A Walk on the Wild Side: Uncovering the Secret City Winding Through Montrose
Long past midnight, when the office workers have left downtown and the theaters have locked their doors, Allen Parkway is alive. Slipping from burrows on the banks, raccoons, possums, and other creatures trace the bayou’s path until they see a crossing point and dart across the highway. Some scout for drains and make the journey underground. They’re all heading to a secret city: the metropolis of animals, plants, and insects that teems in Montrose night and day, but is almost never seen.
To glimpse this busy world requires looking carefully. Joe Blanton, a naturalist for the Houston Arboretum, makes a living seeing things this way. Entranced by nature since his boyhood in Conroe, he moved to Montrose in 1992 to work as a molecular biologist. Ten years later, he quit that job. “I was studying the natural world in a room with no windows,” says Blanton, a sociable, long-legged fellow in Wranglers and running shoes. “There could be a beautiful day, followed by a cold front and rain, and I wouldn’t know what happened.”
So Blanton took classes with Urban Harvest, eventually going to work for them building gardens at public schools. Then a Texas Master Naturalist class linked Blanton to the Arboretum, where he now directs adult education.
Blanton moved out of Montrose in 1996, but he never lost touch with the land here. He kept track of his former home as the buildings grew closer together and higher off the ground, and the green space became smaller and more curated. On a brilliant weekend in November, Blanton returned to his old neighborhood to explore again the secret city that survives there.
Parking near Baby Barnaby’s on Fairview, Blanton doesn’t wander far. Instead of heading for Shiffick Park, a grassy lot, or even a Yard-of-the-Month, he stops at a decayed wooden staircase on an old apartment building and crouches.
What’s stopped him is a foot-wide gap between the stairs and a restored bungalow next door. It’s not much to look at. A scrap of iron fence blocks anyone who would want to squeeze between the two buildings. On the ground, there appears to be nothing but a snarl of weeds and Asian jasmine.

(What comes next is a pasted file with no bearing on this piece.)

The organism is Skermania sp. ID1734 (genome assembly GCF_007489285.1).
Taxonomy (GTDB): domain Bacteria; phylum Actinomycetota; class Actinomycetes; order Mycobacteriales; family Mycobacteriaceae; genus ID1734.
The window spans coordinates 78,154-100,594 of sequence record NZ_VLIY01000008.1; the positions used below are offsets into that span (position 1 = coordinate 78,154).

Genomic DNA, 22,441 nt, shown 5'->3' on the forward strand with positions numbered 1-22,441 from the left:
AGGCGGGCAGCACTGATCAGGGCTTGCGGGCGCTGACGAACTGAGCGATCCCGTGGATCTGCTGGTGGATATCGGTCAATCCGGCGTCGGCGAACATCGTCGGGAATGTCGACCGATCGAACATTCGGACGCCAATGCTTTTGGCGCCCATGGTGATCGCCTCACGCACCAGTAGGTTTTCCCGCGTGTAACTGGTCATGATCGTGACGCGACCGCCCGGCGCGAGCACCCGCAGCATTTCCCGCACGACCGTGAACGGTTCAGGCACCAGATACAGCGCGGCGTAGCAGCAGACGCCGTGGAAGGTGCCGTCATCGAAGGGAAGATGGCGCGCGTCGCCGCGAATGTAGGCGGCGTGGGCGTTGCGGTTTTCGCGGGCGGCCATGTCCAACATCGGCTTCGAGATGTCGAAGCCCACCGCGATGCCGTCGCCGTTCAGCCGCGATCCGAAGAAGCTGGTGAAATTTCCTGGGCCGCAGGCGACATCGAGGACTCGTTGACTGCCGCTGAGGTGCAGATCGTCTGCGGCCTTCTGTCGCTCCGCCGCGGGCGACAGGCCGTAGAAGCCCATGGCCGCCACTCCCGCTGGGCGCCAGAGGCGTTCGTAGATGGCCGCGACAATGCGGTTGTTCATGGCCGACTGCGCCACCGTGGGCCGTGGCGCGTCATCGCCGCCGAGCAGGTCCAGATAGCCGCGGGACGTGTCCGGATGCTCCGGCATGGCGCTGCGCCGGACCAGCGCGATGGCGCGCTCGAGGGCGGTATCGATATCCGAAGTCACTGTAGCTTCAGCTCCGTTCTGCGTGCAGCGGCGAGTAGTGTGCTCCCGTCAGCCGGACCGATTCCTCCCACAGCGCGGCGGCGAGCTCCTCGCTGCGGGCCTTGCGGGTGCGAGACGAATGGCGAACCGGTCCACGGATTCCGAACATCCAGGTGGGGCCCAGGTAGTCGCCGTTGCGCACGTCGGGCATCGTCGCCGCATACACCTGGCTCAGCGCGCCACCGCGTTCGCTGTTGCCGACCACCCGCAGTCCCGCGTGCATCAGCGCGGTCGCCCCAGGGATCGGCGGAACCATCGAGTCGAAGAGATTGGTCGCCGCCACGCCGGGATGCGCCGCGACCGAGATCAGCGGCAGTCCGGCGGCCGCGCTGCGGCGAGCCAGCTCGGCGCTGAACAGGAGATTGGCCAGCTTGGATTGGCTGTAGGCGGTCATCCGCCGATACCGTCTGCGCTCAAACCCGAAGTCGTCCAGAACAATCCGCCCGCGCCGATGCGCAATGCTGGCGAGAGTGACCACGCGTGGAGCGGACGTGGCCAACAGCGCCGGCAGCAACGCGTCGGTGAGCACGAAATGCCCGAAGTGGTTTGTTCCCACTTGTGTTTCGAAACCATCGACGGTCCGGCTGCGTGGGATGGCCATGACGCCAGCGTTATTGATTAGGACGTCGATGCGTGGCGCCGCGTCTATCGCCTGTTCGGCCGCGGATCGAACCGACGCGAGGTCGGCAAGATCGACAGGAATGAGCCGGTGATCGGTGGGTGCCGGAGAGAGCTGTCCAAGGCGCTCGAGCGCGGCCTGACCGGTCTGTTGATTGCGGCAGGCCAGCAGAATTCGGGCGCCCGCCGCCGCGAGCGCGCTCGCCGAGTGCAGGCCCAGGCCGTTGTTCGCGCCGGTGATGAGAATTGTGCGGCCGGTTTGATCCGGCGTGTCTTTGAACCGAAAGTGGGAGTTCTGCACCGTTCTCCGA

“Look – pinholes,” Blanton says. He gently plucks a pod from a weed, one of those rangy plants with long leaves and little blue flowers that often insinuate themselves in lawns. “This is Widow’s Tears. Its leaves stay folded to protect this mucus inside.” He pinches the pod, and a single, glistening tear wells up beside the sky-blue petal. “The leaves have pinholes. That wasn’t caused by a weed-whacker. It was most likely a beetle that nibbled it.”
Rodents, the bane of city dwellers, are going to be found wherever people are, Blanton says. They use our construction for the same purposes we do: shelter, water, food. But while mice and rats enjoy an open garbage pail as much as the next mammal, they survive more often on edible plants such as this one. In turn, they are eaten by Montrose possums, raccoons, and owls, and, nearer to the bayou, foxes and coyotes.
Blanton looks closer. In the dirt lie three empty, pink snail shells and a small desiccated lemon. These were likely eaten by possums, raccoons, mice, or squirrels, Blanton says. On a cinder block under the staircase, close to the stucco, he spies a lone pecan. “This didn’t get here on its own,” he says, picking it up to examine. “This was part of someone’s meal. The more you look, the more you see, and the more you can conjecture who was here just a few hours ago by the clues they left behind. This pecan was either dropped, or it’s been stashed, maybe by a squirrel. ‘I’m coming along, carrying my pecan, and see a feral cat. I’m going to drop everything and run.’ Or, ‘I’ve had my fill tonight. I’ll leave this pecan on the path where I come and go.’ ”